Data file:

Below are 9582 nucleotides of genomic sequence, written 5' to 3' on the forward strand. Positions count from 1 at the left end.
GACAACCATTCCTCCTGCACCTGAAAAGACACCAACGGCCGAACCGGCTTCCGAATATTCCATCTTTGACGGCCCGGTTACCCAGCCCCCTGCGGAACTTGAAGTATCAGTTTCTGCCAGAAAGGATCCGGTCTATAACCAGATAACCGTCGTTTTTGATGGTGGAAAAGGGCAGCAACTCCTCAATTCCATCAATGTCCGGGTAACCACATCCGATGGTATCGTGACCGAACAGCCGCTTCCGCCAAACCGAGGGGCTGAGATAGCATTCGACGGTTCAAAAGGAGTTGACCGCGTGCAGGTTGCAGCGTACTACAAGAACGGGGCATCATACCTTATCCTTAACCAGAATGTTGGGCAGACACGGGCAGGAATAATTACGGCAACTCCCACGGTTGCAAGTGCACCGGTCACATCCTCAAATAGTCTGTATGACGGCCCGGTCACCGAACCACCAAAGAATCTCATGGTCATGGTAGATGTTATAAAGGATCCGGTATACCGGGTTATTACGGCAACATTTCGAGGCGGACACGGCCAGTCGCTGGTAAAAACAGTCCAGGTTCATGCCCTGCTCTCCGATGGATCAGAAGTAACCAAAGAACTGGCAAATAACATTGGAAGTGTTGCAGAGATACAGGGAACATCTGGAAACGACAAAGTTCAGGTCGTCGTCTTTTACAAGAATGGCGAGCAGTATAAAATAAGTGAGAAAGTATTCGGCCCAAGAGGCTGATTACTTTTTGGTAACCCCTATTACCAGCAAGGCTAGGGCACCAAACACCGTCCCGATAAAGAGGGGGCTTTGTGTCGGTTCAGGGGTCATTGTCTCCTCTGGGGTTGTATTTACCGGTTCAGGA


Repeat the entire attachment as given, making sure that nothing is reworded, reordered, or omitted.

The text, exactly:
Below are 9582 nucleotides of genomic sequence, written 5' to 3' on the forward strand. Positions count from 1 at the left end.
GACAACCATTCCTCCTGCACCTGAAAAGACACCAACGGCCGAACCGGCTTCCGAATATTCCATCTTTGACGGCCCGGTTACCCAGCCCCCTGCGGAACTTGAAGTATCAGTTTCTGCCAGAAAGGATCCGGTCTATAACCAGATAACCGTCGTTTTTGATGGTGGAAAAGGGCAGCAACTCCTCAATTCCATCAATGTCCGGGTAACCACATCCGATGGTATCGTGACCGAACAGCCGCTTCCGCCAAACCGAGGGGCTGAGATAGCATTCGACGGTTCAAAAGGAGTTGACCGCGTGCAGGTTGCAGCGTACTACAAGAACGGGGCATCATACCTTATCCTTAACCAGAATGTTGGGCAGACACGGGCAGGAATAATTACGGCAACTCCCACGGTTGCAAGTGCACCGGTCACATCCTCAAATAGTCTGTATGACGGCCCGGTCACCGAACCACCAAAGAATCTCATGGTCATGGTAGATGTTATAAAGGATCCGGTATACCGGGTTATTACGGCAACATTTCGAGGCGGACACGGCCAGTCGCTGGTAAAAACAGTCCAGGTTCATGCCCTGCTCTCCGATGGATCAGAAGTAACCAAAGAACTGGCAAATAACATTGGAAGTGTTGCAGAGATACAGGGAACATCTGGAAACGACAAAGTTCAGGTCGTCGTCTTTTACAAGAATGGCGAGCAGTATAAAATAAGTGAGAAAGTATTCGGCCCAAGAGGCTGATTACTTTTTGGTAACCCCTATTACCAGCAAGGCTAGGGCACCAAACACCGTCCCGATAAAGAGGGGGCTTTGTGTCGGTTCAGGGGTCATTGTCTCCTCTGGGGTTGTATTTACCGGTTCAGGA